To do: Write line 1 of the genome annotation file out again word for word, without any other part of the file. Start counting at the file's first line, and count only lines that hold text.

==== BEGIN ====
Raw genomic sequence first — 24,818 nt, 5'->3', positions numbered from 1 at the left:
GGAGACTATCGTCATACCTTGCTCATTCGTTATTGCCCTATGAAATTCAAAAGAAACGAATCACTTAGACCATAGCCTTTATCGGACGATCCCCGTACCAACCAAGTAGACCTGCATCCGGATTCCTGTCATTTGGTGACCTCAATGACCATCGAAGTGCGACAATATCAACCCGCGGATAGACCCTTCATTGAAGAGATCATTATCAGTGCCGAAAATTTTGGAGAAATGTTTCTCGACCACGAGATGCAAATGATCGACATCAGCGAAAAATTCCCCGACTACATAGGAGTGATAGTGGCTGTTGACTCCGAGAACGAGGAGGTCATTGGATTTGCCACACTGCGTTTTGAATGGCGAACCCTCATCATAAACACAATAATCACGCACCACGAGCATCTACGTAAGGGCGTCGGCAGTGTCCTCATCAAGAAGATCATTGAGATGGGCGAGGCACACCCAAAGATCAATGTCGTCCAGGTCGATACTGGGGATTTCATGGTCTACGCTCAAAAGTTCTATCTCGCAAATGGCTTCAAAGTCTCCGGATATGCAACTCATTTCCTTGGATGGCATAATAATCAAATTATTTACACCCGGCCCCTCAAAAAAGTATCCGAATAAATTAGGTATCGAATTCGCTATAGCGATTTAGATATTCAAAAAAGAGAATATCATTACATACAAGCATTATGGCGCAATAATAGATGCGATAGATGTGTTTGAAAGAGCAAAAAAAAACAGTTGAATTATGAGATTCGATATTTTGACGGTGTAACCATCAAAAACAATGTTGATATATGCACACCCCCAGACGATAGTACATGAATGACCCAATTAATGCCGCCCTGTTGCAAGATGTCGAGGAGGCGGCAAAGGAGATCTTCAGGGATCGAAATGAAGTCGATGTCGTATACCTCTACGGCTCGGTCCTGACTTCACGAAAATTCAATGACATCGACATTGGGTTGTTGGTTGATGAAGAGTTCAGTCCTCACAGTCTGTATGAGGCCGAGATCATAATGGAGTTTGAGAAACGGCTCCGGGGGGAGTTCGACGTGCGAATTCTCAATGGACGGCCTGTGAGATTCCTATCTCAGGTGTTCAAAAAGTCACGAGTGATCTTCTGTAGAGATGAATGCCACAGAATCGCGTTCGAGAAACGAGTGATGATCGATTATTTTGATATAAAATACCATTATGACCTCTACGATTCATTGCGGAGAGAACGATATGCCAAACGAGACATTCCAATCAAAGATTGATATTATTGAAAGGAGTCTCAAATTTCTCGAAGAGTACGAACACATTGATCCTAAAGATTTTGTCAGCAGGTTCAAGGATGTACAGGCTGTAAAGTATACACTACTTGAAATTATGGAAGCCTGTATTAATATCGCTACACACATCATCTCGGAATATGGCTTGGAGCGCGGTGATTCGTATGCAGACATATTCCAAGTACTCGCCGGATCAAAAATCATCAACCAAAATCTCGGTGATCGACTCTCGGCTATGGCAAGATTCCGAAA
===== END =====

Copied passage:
Raw genomic sequence first — 24,818 nt, 5'->3', positions numbered from 1 at the left: